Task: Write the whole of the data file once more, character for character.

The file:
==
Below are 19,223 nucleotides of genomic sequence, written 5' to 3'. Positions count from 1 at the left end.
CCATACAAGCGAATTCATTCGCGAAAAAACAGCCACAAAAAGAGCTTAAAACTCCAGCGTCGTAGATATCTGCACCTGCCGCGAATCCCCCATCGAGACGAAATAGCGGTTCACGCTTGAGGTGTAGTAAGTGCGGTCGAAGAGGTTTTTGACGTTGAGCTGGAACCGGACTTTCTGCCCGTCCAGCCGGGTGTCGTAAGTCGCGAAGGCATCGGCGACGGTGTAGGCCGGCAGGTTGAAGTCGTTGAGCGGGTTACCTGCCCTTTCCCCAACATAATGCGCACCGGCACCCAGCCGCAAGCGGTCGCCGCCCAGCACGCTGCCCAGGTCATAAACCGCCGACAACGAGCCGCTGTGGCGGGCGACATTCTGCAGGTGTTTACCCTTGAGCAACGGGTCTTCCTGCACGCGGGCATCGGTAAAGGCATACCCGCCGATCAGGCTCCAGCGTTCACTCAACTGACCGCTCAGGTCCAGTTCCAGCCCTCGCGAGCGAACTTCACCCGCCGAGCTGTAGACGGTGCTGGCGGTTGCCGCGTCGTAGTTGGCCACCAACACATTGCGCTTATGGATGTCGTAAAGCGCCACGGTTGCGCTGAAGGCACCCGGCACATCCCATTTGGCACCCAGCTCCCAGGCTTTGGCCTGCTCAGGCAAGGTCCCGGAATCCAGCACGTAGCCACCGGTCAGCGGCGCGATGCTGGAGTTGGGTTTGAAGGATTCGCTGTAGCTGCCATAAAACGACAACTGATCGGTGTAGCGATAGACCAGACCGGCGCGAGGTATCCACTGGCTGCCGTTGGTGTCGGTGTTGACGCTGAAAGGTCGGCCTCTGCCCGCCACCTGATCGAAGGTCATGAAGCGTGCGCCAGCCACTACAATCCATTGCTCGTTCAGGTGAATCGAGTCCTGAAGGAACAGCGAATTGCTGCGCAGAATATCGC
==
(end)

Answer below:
Below are 19,223 nucleotides of genomic sequence, written 5' to 3'. Positions count from 1 at the left end.
CCATACAAGCGAATTCATTCGCGAAAAAACAGCCACAAAAAGAGCTTAAAACTCCAGCGTCGTAGATATCTGCACCTGCCGCGAATCCCCCATCGAGACGAAATAGCGGTTCACGCTTGAGGTGTAGTAAGTGCGGTCGAAGAGGTTTTTGACGTTGAGCTGGAACCGGACTTTCTGCCCGTCCAGCCGGGTGTCGTAAGTCGCGAAGGCATCGGCGACGGTGTAGGCCGGCAGGTTGAAGTCGTTGAGCGGGTTACCTGCCCTTTCCCCAACATAATGCGCACCGGCACCCAGCCGCAAGCGGTCGCCGCCCAGCACGCTGCCCAGGTCATAAACCGCCGACAACGAGCCGCTGTGGCGGGCGACATTCTGCAGGTGTTTACCCTTGAGCAACGGGTCTTCCTGCACGCGGGCATCGGTAAAGGCATACCCGCCGATCAGGCTCCAGCGTTCACTCAACTGACCGCTCAGGTCCAGTTCCAGCCCTCGCGAGCGAACTTCACCCGCCGAGCTGTAGACGGTGCTGGCGGTTGCCGCGTCGTAGTTGGCCACCAACACATTGCGCTTATGGATGTCGTAAAGCGCCACGGTTGCGCTGAAGGCACCCGGCACATCCCATTTGGCACCCAGCTCCCAGGCTTTGGCCTGCTCAGGCAAGGTCCCGGAATCCAGCACGTAGCCACCGGTCAGCGGCGCGATGCTGGAGTTGGGTTTGAAGGATTCGCTGTAGCTGCCATAAAACGACAACTGATCGGTGTAGCGATAGACCAGACCGGCGCGAGGTATCCACTGGCTGCCGTTGGTGTCGGTGTTGACGCTGAAAGGTCGGCCTCTGCCCGCCACCTGATCGAAGGTCATGAAGCGTGCGCCAGCCACTACAATCCATTGCTCGTTCAGGTGAATCGAGTCCTGAAGGAACAGCGAATTGCTGCGCAGAATATCGC